When the time came for Jaguar to follow up the sensational XK120 in 1953, they wisely took an evolutionary approach to its replacement. The basic formula of the XK120 was a proven success – a two-place sports car, with a powerful and exotic twin-cam engine, wrapped in gorgeous, flowing bodywork. In designing the new XK140, Jaguar engineers used the opportunity to address some of the primary complaints with the 120, without sacrificing any of the beauty or performance. The body received larger bumpers that were more practical and up to date with contemporary style. Minor tweaks included chrome strips on the bonnet and boot lid and revised grille design. New badges proudly proclaimed the C-Type’s success at the LeMans 24 hour race. On the surface, the XK140 could be mistaken as just a superficial update on its predecessor, yet it was indeed a vastly improved car.
Addressing customer complaints about a lack of space in the XK120, the XK140’s dash, firewall, and the engine was moved forward by three inches. On open cars, a single 12-volt battery replaced the twin 6-volt units. Also, batteries were relocated to the right front wheel well, freeing up additional space behind the seats. Engineers ditched the XK120’s worm and sector steering box in favor of a fast and precise rack-and-pinion arrangement. In addition, Jaguar replced the lever action dampers, with modern telescopic-type dampers that gave superior wheel travel and control. Lockheed four-wheel drum brakes were retained; however the master cylinder was updated. The magnificent “XK” double overhead cam inline saw improvements to power and flexibility. The XK140 used the top-spec 190 horsepower 3.4-liter unit from the XK120 M as a base. With the optional C-Type cylinder head, that figure jumped to 210 hp. For the first time ever, a three-speed automatic transmission supplied by Borg-Warner was available as an option. Of the three generations of XK sports cars, the XK140 had the lowest production, with just under 9,000 vehicles built in all body styles, as rapid development saw the XK150 ushered in for 1957. Many fans prefer the XK140 as it combines the beauty of the XK120 with the superior power, handling and comfort of later models, making it an ideal choice for today’s enthusiasts who wish to enjoy their cars on rallies and tours.
This lovely 1956 XK140 M is a rare Drophead Coupe, exceptionally well-optioned with the Special Equipment Package (also known as the “M” in the US market), C-Type cylinder head, and the seldom-seen Borg-Warner automatic transmission. The included Jaguar Daimler Heritage Trust certificate shows this is an original US-market car, delivered new to Jack and Norman Charney of Los Angeles, California in 1956. Subsequent history is not documented, however, this Jaguar eventually joined the famous Gene Ponder collection in Texas. The Ponder Collection housed many significant automobiles, with a heavy bias toward British sports cars, so this Jaguar was in good company indeed. The initial restoration saw the car refinished in this striking red livery over a black leather interior. It appears that Mr. Ponder drove this car, and he had it sensibly upgraded with an aluminum radiator, alloy expansion tank, and electric cooling fan for worry-free touring in hot climates. In 2007, several significant vehicles from the collection were sold, this car included.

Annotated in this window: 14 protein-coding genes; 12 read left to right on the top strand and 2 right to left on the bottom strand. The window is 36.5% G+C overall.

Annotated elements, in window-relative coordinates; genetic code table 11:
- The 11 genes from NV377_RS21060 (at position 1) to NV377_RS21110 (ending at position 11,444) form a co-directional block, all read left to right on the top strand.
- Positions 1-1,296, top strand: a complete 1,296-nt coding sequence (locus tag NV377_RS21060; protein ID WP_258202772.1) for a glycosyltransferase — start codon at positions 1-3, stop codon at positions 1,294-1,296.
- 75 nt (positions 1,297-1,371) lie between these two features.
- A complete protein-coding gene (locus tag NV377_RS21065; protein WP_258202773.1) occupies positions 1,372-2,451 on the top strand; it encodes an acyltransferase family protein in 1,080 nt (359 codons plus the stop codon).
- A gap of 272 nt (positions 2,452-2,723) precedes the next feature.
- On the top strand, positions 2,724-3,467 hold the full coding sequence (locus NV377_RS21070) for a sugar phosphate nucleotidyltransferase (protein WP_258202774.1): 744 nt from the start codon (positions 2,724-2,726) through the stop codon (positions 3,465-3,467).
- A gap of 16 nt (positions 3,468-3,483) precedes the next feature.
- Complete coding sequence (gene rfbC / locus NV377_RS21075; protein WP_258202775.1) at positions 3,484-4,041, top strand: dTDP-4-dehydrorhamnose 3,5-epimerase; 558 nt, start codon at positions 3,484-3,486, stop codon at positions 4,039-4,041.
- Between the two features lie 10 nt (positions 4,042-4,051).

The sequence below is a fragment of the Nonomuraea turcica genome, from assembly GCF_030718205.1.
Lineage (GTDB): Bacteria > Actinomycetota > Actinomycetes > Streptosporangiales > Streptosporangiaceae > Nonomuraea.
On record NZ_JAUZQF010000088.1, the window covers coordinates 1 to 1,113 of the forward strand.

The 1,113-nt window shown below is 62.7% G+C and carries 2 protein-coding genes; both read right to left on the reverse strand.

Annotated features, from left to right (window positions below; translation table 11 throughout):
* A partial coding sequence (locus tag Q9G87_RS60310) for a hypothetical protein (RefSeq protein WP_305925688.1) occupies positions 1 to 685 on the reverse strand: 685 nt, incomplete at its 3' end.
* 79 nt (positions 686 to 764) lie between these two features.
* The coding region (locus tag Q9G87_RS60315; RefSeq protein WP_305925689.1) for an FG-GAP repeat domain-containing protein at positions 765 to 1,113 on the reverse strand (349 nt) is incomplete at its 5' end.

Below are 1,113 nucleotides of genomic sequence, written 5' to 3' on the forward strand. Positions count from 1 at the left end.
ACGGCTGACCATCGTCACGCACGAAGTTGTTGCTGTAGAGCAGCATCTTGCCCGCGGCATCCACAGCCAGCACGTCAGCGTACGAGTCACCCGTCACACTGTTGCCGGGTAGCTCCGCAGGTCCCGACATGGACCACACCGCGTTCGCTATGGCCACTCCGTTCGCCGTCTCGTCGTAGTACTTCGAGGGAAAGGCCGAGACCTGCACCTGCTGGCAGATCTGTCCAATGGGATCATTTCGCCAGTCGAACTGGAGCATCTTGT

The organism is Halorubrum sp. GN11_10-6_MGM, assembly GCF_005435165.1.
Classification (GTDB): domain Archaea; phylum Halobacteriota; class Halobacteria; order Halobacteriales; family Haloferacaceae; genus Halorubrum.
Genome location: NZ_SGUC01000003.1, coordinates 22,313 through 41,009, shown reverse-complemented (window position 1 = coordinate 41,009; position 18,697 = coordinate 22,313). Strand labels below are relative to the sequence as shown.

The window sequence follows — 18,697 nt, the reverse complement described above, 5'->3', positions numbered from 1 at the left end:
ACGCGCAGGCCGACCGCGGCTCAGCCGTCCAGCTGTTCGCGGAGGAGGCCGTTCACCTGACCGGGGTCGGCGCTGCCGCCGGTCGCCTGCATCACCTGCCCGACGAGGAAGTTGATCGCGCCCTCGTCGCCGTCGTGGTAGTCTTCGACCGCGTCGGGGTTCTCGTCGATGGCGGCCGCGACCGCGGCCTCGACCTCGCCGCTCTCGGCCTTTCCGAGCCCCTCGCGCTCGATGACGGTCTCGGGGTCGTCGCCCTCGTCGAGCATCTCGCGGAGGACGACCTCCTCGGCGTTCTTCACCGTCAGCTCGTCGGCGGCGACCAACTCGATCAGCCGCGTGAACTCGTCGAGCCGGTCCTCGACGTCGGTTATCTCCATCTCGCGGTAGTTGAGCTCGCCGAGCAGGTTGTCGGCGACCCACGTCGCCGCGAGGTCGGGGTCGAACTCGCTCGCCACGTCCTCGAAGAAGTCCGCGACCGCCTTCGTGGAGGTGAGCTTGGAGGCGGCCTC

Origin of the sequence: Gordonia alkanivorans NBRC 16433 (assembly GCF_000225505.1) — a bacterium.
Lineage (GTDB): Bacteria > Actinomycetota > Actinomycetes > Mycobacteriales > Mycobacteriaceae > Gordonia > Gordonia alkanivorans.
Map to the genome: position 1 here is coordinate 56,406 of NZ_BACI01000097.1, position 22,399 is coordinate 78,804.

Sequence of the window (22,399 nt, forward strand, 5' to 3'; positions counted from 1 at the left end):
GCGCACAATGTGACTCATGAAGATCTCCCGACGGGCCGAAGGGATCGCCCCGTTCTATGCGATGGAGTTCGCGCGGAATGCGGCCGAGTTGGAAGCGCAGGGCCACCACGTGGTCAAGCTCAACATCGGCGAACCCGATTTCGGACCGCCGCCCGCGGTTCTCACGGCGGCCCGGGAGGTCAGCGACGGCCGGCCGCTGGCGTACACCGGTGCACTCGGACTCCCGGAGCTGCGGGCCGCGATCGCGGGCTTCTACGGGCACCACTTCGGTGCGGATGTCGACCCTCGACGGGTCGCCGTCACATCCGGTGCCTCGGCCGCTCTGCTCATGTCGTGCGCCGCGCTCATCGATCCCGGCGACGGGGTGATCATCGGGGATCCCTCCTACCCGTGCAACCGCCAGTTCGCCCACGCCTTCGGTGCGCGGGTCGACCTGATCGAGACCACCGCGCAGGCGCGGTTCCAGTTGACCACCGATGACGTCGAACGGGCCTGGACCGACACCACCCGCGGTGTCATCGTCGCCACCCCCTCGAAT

The new owner, a Jaguar restorer and specialist, kept the car for personal use. Over the past eleven years of ownership, the current owner continually serviced, detailed and maintained this XK140 to a very high standard. Finished in bright red over black (a signature of many Ponder collection cars), this Jaguar presents in excellent condition. The paintwork is quite attractive, with beautiful, deep gloss and consistent panel fit. Complementing the paint is outstanding brightwork and gorgeous chrome wire wheels and whitewall Firestone tires.
The Drophead Coupe combines the open-air experience of the roadster with the luxurious trimmings of the Fixed-head coupe. It shares the walnut dash and door caps with the coupe, and roll-up windows and a fully lined hood provide a cozy environment should the weather turn foul. This car features excellent black leather seats and door cards. Black carpets were renewed within the last few years in the current owner’s care. In 2014, the wood was removed, stripped and restored by the renowned experts at Madera Concepts in California. Around the same time, the specialists at Nisonger Instrument rebuilt the tachometer and clock. The interior is beautifully finished and finely presented for touring, complete with an original Radiomobile radio and rare tinted Perspex sun visors.
A correct-type 3.4-liter XK inline six is under the bonnet, topped with the original, numbers-matching C-Type cylinder head. SU carburetors wear correct pancake-style air cleaners, and the engine bay is very well detailed with lovely polished cam covers, glass washer bottle, and proper wiring and plumbing. Service records show the car was regularly serviced and sorted to keep it in top running condition. In 2014, it received a fresh timing chain, guides, and head gasket — while the additional cooling capacity and electric fan pair well with the transmission to make this XK140 an outstanding choice for long-distance touring.
In 2008, while in the stewardship of the current owner, this car scored 997.1 points at a JCNA Concours event. Since then, a great deal of work was done to keep it up to a high cosmetic standard, while ensuring it remains usable, and enjoyable on the road. This rare and desirable XK140 is an extremely nice example, ready to be enjoyed on the road or in casual show settings.